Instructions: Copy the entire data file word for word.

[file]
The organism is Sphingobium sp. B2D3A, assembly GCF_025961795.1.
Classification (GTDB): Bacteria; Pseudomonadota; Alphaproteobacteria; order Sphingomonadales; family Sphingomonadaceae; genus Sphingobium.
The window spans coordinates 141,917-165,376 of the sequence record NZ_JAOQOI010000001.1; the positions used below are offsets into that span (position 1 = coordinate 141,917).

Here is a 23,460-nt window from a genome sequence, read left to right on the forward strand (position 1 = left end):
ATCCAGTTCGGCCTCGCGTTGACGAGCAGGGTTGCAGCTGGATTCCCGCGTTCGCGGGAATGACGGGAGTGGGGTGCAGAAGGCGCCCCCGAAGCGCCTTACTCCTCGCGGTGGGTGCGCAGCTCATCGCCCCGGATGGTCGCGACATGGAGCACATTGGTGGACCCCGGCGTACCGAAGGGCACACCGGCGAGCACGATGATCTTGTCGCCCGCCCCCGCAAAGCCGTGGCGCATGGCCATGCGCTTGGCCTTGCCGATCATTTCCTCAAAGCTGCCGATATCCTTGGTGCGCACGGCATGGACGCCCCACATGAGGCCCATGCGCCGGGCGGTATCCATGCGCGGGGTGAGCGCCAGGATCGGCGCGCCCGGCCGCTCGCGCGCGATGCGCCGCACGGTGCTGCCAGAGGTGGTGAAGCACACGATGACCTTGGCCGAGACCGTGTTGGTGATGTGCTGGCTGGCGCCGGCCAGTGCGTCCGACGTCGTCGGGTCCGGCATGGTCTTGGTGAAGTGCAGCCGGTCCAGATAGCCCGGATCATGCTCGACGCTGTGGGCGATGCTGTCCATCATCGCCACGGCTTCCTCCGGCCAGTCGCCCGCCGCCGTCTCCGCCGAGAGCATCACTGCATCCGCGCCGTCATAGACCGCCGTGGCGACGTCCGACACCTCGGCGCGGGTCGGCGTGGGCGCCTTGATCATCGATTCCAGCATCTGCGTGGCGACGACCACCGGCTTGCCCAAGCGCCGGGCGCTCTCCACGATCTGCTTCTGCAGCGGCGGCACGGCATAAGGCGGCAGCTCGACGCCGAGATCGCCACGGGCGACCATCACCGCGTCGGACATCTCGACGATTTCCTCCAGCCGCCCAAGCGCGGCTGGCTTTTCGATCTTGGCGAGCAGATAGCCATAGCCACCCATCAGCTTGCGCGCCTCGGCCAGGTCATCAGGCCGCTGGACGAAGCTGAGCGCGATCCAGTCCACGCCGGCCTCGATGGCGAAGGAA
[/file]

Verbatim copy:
The organism is Sphingobium sp. B2D3A, assembly GCF_025961795.1.
Classification (GTDB): Bacteria; Pseudomonadota; Alphaproteobacteria; order Sphingomonadales; family Sphingomonadaceae; genus Sphingobium.
The window spans coordinates 141,917-165,376 of the sequence record NZ_JAOQOI010000001.1; the positions used below are offsets into that span (position 1 = coordinate 141,917).

Here is a 23,460-nt window from a genome sequence, read left to right on the forward strand (position 1 = left end):
ATCCAGTTCGGCCTCGCGTTGACGAGCAGGGTTGCAGCTGGATTCCCGCGTTCGCGGGAATGACGGGAGTGGGGTGCAGAAGGCGCCCCCGAAGCGCCTTACTCCTCGCGGTGGGTGCGCAGCTCATCGCCCCGGATGGTCGCGACATGGAGCACATTGGTGGACCCCGGCGTACCGAAGGGCACACCGGCGAGCACGATGATCTTGTCGCCCGCCCCCGCAAAGCCGTGGCGCATGGCCATGCGCTTGGCCTTGCCGATCATTTCCTCAAAGCTGCCGATATCCTTGGTGCGCACGGCATGGACGCCCCACATGAGGCCCATGCGCCGGGCGGTATCCATGCGCGGGGTGAGCGCCAGGATCGGCGCGCCCGGCCGCTCGCGCGCGATGCGCCGCACGGTGCTGCCAGAGGTGGTGAAGCACACGATGACCTTGGCCGAGACCGTGTTGGTGATGTGCTGGCTGGCGCCGGCCAGTGCGTCCGACGTCGTCGGGTCCGGCATGGTCTTGGTGAAGTGCAGCCGGTCCAGATAGCCCGGATCATGCTCGACGCTGTGGGCGATGCTGTCCATCATCGCCACGGCTTCCTCCGGCCAGTCGCCCGCCGCCGTCTCCGCCGAGAGCATCACTGCATCCGCGCCGTCATAGACCGCCGTGGCGACGTCCGACACCTCGGCGCGGGTCGGCGTGGGCGCCTTGATCATCGATTCCAGCATCTGCGTGGCGACGACCACCGGCTTGCCCAAGCGCCGGGCGCTCTCCACGATCTGCTTCTGCAGCGGCGGCACGGCATAAGGCGGCAGCTCGACGCCGAGATCGCCACGGGCGACCATCACCGCGTCGGACATCTCGACGATTTCCTCCAGCCGCCCAAGCGCGGCTGGCTTTTCGATCTTGGCGAGCAGATAGCCATAGCCACCCATCAGCTTGCGCGCCTCGGCCAGGTCATCAGGCCGCTGGACGAAGCTGAGCGCGATCCAGTCCACGCCGGCCTCGATGGCGAAGGAA